New Jersey State: Selected Proposed and Adopted Legislation
- A. 4751 – Introduced – Requires DOH to issue a license to provide elective angioplasty services to certain qualifying hospitals located in counties of the third class.
- A. 4729/S. 3111 – Introduced – Eliminates certificate of need requirement for special care nursing facilities.
- A. 4621 – Introduced – Revises scope of practice for surgical technologists to allow them to perform additional procedures involving ligation and skin and tissue closures.
- A. 4871 – Introduced – Requires State Board of Medical Examiners to approve procedures and establish a level of supervision necessary for the practice of radiologist assistants.
- S. 3131 – Introduced – Requires hospitals to inquire whether patients have substance use disorder and establish protocols for providing or referring to treatment.
- S. 3138 – Introduced – Titled the “New Jersey Public Option Health Care Act,” the bill would establish a state health insurance public option.
- S. 3203 – Introduced – Requires notification to certain medical and dental boards outside of New Jersey of actions against medical or dental licenses or practices.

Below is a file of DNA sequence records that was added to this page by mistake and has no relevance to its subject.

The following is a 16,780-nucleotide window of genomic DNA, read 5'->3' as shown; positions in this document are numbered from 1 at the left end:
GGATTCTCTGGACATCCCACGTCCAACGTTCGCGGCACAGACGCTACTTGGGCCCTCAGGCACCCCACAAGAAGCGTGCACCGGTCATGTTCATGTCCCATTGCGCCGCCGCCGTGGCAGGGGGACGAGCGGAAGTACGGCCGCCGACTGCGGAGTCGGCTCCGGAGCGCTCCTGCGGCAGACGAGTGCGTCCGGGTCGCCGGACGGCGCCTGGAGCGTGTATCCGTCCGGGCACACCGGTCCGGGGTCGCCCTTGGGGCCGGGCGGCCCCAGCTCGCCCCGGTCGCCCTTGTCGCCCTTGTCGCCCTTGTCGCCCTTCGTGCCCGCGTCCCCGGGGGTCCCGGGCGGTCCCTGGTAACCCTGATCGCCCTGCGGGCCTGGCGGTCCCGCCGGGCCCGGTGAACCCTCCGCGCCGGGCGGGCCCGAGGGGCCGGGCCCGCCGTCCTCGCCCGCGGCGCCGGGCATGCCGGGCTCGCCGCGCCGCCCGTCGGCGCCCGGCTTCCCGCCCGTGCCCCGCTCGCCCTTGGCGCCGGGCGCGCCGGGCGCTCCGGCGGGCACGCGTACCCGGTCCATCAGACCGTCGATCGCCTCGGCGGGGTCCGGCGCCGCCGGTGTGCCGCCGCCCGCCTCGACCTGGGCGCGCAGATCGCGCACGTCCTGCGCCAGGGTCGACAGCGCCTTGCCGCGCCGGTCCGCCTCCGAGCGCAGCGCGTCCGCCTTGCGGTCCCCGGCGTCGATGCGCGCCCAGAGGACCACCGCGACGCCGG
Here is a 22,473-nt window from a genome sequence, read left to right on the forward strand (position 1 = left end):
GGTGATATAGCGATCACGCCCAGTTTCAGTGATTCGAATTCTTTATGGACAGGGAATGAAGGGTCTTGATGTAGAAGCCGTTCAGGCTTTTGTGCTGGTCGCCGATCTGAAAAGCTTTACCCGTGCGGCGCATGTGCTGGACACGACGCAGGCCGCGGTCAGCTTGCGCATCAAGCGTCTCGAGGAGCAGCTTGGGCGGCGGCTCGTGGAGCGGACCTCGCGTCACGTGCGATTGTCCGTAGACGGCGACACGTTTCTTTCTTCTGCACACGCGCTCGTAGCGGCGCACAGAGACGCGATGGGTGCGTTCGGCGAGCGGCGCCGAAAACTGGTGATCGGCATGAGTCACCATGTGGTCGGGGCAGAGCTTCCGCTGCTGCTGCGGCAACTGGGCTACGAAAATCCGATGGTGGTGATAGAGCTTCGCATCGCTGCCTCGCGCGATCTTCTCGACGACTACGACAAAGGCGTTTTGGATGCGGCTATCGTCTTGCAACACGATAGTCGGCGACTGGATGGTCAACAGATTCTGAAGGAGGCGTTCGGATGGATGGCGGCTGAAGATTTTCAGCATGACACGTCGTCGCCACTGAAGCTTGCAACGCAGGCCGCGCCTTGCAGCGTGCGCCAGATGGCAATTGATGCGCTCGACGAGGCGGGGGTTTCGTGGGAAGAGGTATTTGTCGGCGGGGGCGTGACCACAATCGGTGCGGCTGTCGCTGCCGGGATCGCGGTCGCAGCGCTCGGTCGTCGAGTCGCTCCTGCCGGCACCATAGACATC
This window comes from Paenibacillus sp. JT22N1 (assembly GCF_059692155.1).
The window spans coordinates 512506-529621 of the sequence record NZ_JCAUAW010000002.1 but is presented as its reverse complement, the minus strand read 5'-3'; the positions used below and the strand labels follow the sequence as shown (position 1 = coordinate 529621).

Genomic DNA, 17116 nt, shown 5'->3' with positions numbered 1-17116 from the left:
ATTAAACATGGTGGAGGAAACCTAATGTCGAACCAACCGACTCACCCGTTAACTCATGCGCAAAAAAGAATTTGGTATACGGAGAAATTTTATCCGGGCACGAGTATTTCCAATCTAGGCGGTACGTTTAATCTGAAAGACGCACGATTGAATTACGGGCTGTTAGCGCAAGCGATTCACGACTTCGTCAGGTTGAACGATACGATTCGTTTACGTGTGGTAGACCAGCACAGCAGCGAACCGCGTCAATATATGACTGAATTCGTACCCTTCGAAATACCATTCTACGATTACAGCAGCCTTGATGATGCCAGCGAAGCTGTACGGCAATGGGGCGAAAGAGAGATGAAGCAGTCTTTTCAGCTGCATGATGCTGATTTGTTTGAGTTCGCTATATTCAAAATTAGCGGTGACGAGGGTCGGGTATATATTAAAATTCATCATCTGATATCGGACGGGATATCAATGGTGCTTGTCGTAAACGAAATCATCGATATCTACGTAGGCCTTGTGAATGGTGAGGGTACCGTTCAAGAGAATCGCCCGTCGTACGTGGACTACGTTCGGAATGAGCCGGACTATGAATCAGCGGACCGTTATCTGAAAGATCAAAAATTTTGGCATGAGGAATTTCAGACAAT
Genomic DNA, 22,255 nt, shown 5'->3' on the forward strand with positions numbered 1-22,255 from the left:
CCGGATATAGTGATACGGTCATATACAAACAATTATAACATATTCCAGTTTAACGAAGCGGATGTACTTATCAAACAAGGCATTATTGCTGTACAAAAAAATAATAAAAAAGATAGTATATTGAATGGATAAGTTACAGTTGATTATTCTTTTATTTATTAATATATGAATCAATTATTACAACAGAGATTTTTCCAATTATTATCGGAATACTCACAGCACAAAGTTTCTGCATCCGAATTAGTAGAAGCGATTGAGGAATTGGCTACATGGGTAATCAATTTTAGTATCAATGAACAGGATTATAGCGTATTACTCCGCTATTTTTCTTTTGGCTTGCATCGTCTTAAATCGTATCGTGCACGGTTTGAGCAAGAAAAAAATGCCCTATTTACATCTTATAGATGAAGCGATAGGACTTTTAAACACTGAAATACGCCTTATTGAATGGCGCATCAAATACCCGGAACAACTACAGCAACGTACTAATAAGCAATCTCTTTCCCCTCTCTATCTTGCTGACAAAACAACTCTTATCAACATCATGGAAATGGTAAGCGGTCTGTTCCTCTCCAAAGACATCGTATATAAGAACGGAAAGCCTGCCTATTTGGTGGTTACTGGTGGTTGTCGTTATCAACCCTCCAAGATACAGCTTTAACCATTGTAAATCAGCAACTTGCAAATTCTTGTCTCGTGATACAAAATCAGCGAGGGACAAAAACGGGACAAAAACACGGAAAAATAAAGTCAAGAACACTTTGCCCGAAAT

- S. 278 – Amended/Substituted – Requires surgical practices to be licensed by DHSS as ambulatory care facilities.
- P.L. 2017, c. 46 – Adopted – Permits hospitals to establish a system for making performance-based incentive payments to physicians.
- P.L. 2017, c. 48 – Adopted – Expands infertility coverage under certain health insurance plans.
- P.L. 2017, c. 56 – Adopted – Revises “Massage and Bodywork Therapist Licensing Act” to require certain class study and examination requirements.
- P.L. 2017, c. 50 – Adopted – Establishes three-year Medicaid home visitation demonstration project.